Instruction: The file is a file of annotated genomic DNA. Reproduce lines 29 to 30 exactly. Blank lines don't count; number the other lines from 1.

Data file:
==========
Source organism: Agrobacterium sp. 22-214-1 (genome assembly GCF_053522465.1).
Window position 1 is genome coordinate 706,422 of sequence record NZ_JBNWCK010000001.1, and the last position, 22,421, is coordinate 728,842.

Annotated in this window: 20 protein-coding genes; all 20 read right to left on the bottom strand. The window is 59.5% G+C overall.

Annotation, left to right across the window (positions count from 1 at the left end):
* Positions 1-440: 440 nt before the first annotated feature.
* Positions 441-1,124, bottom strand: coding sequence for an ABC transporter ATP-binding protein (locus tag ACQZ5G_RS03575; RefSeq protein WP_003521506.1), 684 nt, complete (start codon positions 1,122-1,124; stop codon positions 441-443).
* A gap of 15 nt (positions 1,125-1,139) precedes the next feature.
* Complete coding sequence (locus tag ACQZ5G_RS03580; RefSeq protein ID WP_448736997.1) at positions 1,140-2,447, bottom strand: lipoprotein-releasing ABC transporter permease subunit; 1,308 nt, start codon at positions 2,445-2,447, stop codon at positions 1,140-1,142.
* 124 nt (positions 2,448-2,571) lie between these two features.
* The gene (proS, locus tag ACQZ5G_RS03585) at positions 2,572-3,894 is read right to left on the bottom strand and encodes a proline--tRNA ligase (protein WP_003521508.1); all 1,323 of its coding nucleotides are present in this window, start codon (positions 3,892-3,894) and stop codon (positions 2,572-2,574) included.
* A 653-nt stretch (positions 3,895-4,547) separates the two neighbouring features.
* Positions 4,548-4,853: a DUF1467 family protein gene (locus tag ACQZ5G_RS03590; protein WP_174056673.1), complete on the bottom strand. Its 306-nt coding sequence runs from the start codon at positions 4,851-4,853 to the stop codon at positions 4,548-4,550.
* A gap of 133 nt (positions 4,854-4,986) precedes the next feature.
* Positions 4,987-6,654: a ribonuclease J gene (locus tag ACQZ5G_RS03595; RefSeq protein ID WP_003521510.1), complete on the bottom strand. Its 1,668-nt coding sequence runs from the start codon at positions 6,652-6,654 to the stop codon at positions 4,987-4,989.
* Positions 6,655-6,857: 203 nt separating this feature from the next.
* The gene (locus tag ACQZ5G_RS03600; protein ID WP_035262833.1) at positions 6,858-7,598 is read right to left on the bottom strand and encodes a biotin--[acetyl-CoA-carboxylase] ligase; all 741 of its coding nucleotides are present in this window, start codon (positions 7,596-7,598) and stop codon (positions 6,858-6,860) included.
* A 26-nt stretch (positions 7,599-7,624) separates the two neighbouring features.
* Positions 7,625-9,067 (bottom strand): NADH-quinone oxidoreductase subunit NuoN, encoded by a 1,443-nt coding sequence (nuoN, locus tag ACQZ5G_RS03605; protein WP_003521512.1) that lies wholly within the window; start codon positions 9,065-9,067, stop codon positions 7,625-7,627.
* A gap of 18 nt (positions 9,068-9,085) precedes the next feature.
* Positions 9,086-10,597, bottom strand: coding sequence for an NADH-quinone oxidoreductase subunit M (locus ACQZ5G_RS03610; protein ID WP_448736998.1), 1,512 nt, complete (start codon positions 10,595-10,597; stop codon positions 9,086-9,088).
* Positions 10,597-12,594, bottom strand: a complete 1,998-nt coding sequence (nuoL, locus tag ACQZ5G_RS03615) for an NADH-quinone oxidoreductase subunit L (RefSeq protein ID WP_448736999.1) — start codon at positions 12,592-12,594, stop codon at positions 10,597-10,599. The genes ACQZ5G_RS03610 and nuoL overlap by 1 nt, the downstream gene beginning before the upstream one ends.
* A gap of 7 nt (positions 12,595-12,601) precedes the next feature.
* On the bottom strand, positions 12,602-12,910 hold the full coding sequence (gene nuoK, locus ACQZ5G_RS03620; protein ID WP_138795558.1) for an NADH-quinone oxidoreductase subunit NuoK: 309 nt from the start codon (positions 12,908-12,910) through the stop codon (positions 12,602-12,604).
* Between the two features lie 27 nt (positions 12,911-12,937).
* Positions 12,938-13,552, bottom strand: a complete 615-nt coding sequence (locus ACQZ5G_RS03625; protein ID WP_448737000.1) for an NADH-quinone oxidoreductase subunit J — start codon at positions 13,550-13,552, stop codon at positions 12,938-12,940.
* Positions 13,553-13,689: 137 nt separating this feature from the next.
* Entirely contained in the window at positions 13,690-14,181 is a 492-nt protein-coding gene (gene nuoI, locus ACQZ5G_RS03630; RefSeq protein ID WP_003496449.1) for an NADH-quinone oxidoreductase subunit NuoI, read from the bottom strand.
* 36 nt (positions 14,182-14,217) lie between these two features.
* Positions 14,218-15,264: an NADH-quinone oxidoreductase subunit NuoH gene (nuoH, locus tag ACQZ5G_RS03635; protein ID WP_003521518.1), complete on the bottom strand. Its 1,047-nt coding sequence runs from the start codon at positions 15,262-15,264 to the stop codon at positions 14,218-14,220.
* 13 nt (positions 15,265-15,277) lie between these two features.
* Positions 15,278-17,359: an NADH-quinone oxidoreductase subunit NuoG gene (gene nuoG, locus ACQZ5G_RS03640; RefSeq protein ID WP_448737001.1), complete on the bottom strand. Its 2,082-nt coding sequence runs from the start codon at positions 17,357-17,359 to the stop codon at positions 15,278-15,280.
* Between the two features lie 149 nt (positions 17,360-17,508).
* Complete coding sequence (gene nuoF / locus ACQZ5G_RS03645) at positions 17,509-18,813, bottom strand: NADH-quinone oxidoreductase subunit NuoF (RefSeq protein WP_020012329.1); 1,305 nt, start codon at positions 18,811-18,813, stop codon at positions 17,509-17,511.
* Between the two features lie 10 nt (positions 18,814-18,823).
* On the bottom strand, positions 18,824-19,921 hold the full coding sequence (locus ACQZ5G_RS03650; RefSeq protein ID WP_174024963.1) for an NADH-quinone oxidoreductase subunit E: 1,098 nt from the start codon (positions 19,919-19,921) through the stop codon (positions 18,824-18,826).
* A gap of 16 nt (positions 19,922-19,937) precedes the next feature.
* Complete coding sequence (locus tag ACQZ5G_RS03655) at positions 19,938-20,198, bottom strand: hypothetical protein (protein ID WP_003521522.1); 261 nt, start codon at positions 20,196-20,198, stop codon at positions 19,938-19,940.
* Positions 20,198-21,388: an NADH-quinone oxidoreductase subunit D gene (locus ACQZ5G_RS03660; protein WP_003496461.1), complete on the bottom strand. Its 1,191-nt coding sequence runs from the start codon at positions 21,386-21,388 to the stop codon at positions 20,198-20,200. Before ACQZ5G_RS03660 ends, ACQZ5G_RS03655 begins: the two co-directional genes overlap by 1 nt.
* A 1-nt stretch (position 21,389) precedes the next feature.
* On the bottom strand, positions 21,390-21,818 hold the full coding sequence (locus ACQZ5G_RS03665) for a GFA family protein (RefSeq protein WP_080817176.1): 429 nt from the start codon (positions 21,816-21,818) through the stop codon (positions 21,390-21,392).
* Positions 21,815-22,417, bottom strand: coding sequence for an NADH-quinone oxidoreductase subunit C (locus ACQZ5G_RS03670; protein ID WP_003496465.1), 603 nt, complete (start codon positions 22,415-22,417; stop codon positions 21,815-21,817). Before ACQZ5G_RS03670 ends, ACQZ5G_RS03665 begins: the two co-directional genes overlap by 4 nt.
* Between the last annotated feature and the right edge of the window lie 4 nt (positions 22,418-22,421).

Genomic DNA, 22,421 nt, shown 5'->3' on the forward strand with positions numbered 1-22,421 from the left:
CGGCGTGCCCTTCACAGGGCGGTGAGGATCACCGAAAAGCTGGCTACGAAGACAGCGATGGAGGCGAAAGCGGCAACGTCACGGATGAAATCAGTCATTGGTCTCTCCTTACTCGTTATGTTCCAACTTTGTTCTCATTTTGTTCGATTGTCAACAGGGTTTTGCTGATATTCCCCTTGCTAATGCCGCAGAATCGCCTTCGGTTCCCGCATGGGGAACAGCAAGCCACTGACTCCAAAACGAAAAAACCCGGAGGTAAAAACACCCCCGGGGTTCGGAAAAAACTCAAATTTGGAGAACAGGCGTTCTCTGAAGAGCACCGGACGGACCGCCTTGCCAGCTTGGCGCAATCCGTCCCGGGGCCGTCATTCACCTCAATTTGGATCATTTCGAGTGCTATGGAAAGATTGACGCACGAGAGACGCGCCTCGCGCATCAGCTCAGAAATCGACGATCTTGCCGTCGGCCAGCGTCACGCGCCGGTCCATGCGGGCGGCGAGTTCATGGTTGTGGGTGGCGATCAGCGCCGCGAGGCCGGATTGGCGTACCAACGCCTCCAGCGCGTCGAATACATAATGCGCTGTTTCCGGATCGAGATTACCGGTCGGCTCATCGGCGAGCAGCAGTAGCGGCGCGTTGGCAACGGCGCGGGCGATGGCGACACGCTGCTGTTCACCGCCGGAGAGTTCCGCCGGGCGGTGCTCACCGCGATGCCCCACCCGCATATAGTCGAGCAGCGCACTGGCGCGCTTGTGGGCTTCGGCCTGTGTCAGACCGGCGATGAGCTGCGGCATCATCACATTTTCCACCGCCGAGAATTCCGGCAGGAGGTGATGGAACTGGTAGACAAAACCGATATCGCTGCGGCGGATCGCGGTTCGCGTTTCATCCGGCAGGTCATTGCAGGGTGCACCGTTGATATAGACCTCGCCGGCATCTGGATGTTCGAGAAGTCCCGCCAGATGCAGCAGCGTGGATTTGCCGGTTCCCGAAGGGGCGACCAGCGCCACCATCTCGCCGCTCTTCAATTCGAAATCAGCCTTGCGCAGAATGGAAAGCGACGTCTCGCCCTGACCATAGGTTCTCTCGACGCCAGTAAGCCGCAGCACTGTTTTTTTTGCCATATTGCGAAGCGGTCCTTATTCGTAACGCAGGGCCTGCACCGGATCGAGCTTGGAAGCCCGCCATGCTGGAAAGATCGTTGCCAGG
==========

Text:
* Positions 14,218-15,264: an NADH-quinone oxidoreductase subunit NuoH gene (nuoH, locus tag ACQZ5G_RS03635; protein ID WP_003521518.1), complete on the bottom strand. Its 1,047-nt coding sequence runs from the start codon at positions 15,262-15,264 to the stop codon at positions 14,218-14,220.
* 13 nt (positions 15,265-15,277) lie between these two features.